Perhaps you have heard of the Tony Award-winning musical "Into the Woods," a fractured fairy tale with music and lyrics by the acerbic composer Stephen Sondheim and book by James Lapine.
For its opening production of the 2008-09 season, the Flowertown Players in Summerville will present this darkly humorous look at what can be taught to children, through fairy tales, and what is implied by the concluding concept of "happily ever after."
There is also the unspoken caveat: "Be careful what you wish for."
Inspired by Bruno Bettelheim's 1976 book "The Uses of Enchantment," "Into the Woods" opened on Broadway in 1987 and won three Tony Awards. The musical intertwines the plots of several Brothers Grimm fairy tales and then follows them further to explore the consequences of the characters' wishes and quests.
The main characters are taken from the stories of "Little Red Riding Hood," "Jack and the Beanstalk," "Rapunzel" and "Cinderella," tied together by a more original story involving a Baker and his Wife. It also includes references to several other well-known tales.
Like humans, these fairy-tale characters all want something, or to quote the late billionaire William Randolph Hearst, "I just want a little more."
Some of the characters' wishes are more complex than others: Cinderella wants to attend the King's Festival to snag her prince; Jack (and the Beanstalk), a lonely and impoverished young man, wishes his beloved cow, Milky-White, would give milk; and the Baker and his Wife badly want to have a child.
Curses are placed on characters by an angry Witch, as a Big Bad Wolf stalks Little Red Riding Hood taking bread from the Baker to her grandmother. Also, Rapunzel's beautiful, long, blond locks are cut off for spite.
But suddenly, all realize their wishes.
That is, until the show's second act, when, among various other disasters, two princes, one who married Cinderella and the other the husband to Rapunzel, have grown bored with their spouses and lust after Snow White and Sleeping Beauty.
And although the Baker's Wife finally has a longed-for son, she is unfaithful to her husband.
Viewers are forewarned to stay alert to follow the adventures of these disparate and colorful characters, who were portrayed on Broadway by the likes of Bernadette Peters, Tom Aldredge, Joanna Gleason, Vanessa Williams and others.
Sondheim's melodic songs include "Moments in the Woods," "No One Is Alone," "No More," "Last Midnight" and the most singable one of all, "Children Will Listen," among a plethora of others.
Directing the Flowertown Players' version will be Sean Lakey, who says, "This show delves into the moral and ethical consequences of pursuing your wishes. It has many underlying themes: growing up, mistakes made by parents, accepting responsibility for your actions, morality, all presented in a way that appeals to a wide range of audience tastes — adults and children."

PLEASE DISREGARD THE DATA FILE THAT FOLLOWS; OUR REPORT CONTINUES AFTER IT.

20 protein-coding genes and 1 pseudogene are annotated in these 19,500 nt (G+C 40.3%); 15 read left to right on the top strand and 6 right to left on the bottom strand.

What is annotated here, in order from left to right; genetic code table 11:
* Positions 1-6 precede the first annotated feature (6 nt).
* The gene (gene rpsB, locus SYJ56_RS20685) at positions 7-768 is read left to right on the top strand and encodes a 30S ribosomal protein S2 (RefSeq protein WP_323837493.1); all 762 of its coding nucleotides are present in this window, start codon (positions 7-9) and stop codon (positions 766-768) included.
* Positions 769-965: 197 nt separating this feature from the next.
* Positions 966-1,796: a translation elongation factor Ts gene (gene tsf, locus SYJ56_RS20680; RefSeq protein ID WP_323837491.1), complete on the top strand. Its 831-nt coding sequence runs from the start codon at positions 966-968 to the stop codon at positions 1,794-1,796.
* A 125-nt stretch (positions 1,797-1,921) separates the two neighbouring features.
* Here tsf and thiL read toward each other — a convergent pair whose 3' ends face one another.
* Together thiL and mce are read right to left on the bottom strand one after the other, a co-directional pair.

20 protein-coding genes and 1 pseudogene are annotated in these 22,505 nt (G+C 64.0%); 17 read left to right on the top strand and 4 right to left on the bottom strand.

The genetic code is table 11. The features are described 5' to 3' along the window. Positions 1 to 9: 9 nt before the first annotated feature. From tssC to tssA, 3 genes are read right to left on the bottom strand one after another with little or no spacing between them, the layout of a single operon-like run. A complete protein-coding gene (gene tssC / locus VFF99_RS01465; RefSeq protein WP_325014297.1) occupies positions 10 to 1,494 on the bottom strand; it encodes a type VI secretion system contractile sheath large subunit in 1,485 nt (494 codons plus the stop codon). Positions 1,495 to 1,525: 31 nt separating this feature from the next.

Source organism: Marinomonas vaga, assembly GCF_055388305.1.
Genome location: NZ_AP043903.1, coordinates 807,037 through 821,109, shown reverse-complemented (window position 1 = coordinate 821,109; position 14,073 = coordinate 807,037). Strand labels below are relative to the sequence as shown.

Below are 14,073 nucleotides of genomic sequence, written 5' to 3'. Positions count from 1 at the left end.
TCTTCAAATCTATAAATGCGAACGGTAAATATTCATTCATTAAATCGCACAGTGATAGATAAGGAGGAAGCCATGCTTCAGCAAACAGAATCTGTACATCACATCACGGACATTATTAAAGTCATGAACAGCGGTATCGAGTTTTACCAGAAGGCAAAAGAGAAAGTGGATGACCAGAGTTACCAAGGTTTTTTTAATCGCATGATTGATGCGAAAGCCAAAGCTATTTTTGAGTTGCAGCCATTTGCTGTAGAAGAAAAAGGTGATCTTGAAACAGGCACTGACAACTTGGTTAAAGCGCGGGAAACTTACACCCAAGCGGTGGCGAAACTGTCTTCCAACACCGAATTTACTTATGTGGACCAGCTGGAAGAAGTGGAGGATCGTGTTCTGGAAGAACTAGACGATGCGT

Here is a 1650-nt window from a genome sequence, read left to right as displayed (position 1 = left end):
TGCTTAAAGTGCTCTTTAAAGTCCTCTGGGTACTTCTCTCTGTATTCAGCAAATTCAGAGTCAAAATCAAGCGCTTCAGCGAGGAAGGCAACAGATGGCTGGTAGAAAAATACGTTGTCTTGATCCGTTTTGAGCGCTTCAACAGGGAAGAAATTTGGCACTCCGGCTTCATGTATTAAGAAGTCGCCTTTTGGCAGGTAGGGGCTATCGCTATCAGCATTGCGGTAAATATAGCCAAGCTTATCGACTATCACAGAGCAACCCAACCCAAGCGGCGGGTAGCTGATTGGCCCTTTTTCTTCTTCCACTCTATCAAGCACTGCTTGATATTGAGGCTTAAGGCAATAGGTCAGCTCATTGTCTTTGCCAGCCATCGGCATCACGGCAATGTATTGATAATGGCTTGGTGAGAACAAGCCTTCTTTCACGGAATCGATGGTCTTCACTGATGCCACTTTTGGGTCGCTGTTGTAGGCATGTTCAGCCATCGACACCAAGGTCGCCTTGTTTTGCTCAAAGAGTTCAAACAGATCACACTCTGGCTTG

Taking major roles in the play are Sean Bear as Jack and the Beanstalk, Holly Sullivan as Little Red Riding Hood and Kathryn Jehle as Cinderella. The actors will be accompanied by three musicians, and the music director for the production is Tim Fiscus, who also will portray the Baker. The collaborative choreography is by Kari Malinak, Dorothy Smith and Michelle Lakey.
Performances of "Into the Woods" are at 8 p.m. Thursday-Saturday continuing Aug. 14-16, and at 2 p.m. Aug. 10 and 17 at the James F. Dean Community Theatre, 133 S. Main St., Summerville.
Tickets are $20 for the general public and $17 for senior citizens and students, with rush tickets available 10 minutes before curtain for $10. For further information, call 875-9251.
As part of its season and five-week summer Young Actors Performance Ensemble program, the Footlight Players will present its family show, "Homecoming Hullabaloo."
The show is an adaptation of the Shakespeare comedy "Much Ado About Nothing" and will be directed by Eric Dente of New York and performed in cooperation with the Watermark Ensemble, also of New York. The Watermark Ensemble is headed by artistic director k.c. keene.
Performances are at 3 p.m. Aug. 15-17 at the Footlight Players, 20 Queen St. For ticket prices, call 722-4487.
'Face of America'
If you enjoy viewing vintage photographs of significant eras in our nation's history, ETV may have the ideal program for you.
At 10 p.m. Aug. 18, the film "Documenting the Face of America: Roy Stryker and the FSA/OWI Photographers" will be aired on WITV.
The national broadcast will bring to life remarkable stories behind the legendary group of New Deal-sponsored photographers who traversed the country in the 1930s and early 1940s and created a historical record. This mammoth effort was headed by fiery prairie populist and government bureaucrat Roy Stryker.
Stryker's vision, which he carried out by sending some of America's most talented photographers throughout the country in a government-sponsored project, drew ire from conservatives in Congress but was praised by the public. What the photographers captured, for the first time, was a definitive, objective picture of their countrymen in the context of a national identity.
The film features shimmering photographs by Walker Evans, Marion Post Wolcott, Jack Delano, Gordon Parks, Russell Lee and Dorothea Lange, among others.